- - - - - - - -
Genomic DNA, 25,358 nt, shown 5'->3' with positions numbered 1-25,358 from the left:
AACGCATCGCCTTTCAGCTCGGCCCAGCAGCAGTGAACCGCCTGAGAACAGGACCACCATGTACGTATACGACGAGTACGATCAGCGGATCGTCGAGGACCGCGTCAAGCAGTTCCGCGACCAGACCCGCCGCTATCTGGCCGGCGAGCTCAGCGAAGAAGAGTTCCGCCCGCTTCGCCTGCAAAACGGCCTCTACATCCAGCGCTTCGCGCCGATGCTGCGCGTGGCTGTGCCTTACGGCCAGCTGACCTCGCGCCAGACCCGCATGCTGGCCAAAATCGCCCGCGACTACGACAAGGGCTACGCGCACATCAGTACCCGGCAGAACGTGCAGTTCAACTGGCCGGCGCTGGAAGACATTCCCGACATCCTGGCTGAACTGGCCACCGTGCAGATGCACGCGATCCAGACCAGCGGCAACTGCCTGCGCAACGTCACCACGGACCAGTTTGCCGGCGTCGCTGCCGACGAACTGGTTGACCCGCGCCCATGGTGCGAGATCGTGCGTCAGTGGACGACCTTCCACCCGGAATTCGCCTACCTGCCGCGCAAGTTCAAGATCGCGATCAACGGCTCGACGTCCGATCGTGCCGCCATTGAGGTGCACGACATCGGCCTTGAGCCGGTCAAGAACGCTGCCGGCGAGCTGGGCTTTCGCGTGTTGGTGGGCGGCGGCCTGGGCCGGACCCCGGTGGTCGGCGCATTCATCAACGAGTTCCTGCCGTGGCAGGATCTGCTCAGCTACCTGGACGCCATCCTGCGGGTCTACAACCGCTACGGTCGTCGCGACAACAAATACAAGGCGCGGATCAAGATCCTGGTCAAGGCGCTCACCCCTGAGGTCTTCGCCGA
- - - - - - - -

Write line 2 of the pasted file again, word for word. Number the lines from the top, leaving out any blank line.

AACGCATCGCCTTTCAGCTCGGCCCAGCAGCAGTGAACCGCCTGAGAACAGGACCACCATGTACGTATACGACGAGTACGATCAGCGGATCGTCGAGGACCGCGTCAAGCAGTTCCGCGACCAGACCCGCCGCTATCTGGCCGGCGAGCTCAGCGAAGAAGAGTTCCGCCCGCTTCGCCTGCAAAACGGCCTCTACATCCAGCGCTTCGCGCCGATGCTGCGCGTGGCTGTGCCTTACGGCCAGCTGACCTCGCGCCAGACCCGCATGCTGGCCAAAATCGCCCGCGACTACGACAAGGGCTACGCGCACATCAGTACCCGGCAGAACGTGCAGTTCAACTGGCCGGCGCTGGAAGACATTCCCGACATCCTGGCTGAACTGGCCACCGTGCAGATGCACGCGATCCAGACCAGCGGCAACTGCCTGCGCAACGTCACCACGGACCAGTTTGCCGGCGTCGCTGCCGACGAACTGGTTGACCCGCGCCCATGGTGCGAGATCGTGCGTCAGTGGACGACCTTCCACCCGGAATTCGCCTACCTGCCGCGCAAGTTCAAGATCGCGATCAACGGCTCGACGTCCGATCGTGCCGCCATTGAGGTGCACGACATCGGCCTTGAGCCGGTCAAGAACGCTGCCGGCGAGCTGGGCTTTCGCGTGTTGGTGGGCGGCGGCCTGGGCCGGACCCCGGTGGTCGGCGCATTCATCAACGAGTTCCTGCCGTGGCAGGATCTGCTCAGCTACCTGGACGCCATCCTGCGGGTCTACAACCGCTACGGTCGTCGCGACAACAAATACAAGGCGCGGATCAAGATCCTGGTCAAGGCGCTCACCCCTGAGGTCTTCGCCGA